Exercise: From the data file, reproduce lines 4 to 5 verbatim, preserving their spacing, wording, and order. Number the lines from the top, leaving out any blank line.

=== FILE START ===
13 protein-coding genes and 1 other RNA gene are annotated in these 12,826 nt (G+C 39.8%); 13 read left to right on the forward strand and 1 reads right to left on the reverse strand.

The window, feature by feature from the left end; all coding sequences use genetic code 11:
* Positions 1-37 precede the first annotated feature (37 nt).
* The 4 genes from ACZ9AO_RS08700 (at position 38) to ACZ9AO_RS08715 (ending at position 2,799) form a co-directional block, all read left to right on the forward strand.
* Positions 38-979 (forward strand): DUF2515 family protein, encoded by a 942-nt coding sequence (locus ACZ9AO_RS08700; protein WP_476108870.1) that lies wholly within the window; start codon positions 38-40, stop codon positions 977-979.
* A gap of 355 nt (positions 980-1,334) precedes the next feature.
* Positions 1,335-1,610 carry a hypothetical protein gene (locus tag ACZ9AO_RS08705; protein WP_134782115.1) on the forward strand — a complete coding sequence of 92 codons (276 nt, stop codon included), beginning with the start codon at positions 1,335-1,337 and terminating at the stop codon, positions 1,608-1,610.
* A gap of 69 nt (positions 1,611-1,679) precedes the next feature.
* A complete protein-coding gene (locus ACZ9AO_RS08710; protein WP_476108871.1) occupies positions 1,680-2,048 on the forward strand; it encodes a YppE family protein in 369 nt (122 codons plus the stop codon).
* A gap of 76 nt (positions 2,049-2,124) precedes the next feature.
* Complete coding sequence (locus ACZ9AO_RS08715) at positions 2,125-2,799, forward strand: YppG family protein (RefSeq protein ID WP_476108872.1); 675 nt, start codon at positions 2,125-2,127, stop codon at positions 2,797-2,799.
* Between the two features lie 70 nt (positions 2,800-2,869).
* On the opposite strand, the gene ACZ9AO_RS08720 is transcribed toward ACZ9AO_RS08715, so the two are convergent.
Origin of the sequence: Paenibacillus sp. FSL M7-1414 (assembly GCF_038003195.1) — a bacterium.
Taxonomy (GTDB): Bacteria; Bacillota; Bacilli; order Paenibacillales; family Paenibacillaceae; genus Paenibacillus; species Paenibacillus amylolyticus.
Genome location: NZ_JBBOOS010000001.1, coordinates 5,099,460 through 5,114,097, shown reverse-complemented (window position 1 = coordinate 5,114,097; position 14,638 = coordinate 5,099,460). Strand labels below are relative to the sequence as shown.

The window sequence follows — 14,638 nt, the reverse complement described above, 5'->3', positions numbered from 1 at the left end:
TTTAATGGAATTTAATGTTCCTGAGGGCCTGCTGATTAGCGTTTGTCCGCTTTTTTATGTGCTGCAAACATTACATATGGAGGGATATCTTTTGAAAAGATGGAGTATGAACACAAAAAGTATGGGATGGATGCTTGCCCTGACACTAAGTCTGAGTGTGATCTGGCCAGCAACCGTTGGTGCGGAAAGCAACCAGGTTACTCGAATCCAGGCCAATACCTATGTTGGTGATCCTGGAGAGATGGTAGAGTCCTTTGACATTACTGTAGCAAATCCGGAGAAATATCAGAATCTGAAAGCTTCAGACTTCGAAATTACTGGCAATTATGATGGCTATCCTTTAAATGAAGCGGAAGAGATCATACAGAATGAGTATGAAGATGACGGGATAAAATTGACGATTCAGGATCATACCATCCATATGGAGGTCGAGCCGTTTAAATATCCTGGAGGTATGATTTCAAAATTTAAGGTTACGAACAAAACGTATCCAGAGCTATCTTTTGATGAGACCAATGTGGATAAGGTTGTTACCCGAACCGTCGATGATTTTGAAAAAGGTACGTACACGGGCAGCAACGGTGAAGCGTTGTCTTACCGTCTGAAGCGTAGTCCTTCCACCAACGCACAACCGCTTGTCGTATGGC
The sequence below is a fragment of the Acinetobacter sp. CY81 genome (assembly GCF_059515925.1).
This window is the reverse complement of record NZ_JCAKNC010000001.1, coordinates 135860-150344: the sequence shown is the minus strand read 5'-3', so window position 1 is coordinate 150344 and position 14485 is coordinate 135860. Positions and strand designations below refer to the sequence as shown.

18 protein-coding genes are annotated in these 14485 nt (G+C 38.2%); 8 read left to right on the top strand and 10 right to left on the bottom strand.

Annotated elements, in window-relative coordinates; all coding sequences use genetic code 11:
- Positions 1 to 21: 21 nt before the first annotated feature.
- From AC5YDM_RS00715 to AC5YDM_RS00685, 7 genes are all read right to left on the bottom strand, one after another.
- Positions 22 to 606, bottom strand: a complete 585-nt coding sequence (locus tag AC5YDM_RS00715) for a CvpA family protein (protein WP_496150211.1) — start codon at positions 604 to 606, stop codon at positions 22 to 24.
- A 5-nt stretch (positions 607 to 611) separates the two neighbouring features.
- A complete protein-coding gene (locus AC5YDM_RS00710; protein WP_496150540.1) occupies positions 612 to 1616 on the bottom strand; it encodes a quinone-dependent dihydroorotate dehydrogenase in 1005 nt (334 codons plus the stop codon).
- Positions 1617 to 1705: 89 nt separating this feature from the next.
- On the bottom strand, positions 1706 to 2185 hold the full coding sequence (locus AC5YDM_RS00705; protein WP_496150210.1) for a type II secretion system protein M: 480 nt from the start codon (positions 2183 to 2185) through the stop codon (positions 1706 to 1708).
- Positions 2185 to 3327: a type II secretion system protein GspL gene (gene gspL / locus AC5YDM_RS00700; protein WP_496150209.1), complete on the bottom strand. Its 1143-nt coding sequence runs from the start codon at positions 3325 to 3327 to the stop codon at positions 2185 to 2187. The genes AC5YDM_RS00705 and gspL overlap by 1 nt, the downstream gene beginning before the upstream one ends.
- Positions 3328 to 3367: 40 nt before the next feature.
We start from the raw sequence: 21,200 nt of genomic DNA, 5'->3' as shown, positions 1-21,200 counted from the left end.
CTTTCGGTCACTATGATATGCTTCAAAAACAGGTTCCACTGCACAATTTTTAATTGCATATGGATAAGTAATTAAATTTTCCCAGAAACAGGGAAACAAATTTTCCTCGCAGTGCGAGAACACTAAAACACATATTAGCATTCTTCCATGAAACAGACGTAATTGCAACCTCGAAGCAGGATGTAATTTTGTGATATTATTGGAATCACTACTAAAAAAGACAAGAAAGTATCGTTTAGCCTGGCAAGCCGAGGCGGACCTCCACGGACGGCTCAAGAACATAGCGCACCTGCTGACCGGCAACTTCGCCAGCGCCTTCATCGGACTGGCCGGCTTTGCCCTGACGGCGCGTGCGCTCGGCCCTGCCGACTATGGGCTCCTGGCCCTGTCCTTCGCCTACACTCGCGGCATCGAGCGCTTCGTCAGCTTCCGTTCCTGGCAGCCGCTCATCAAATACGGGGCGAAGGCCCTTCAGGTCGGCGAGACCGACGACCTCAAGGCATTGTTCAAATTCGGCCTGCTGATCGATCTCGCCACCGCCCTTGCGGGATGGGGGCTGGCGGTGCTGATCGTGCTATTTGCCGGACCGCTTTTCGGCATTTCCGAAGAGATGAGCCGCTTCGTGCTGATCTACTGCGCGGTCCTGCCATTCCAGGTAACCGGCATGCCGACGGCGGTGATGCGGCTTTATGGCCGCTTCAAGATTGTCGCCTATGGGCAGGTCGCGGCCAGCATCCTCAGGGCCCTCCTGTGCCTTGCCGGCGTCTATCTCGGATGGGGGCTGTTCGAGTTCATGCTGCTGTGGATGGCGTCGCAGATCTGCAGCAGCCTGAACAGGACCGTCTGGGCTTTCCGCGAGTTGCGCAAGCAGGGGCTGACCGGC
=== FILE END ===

* The 4 genes from ACZ9AO_RS08700 (at position 38) to ACZ9AO_RS08715 (ending at position 2,799) form a co-directional block, all read left to right on the forward strand.
* Positions 38-979 (forward strand): DUF2515 family protein, encoded by a 942-nt coding sequence (locus ACZ9AO_RS08700; protein WP_476108870.1) that lies wholly within the window; start codon positions 38-40, stop codon positions 977-979.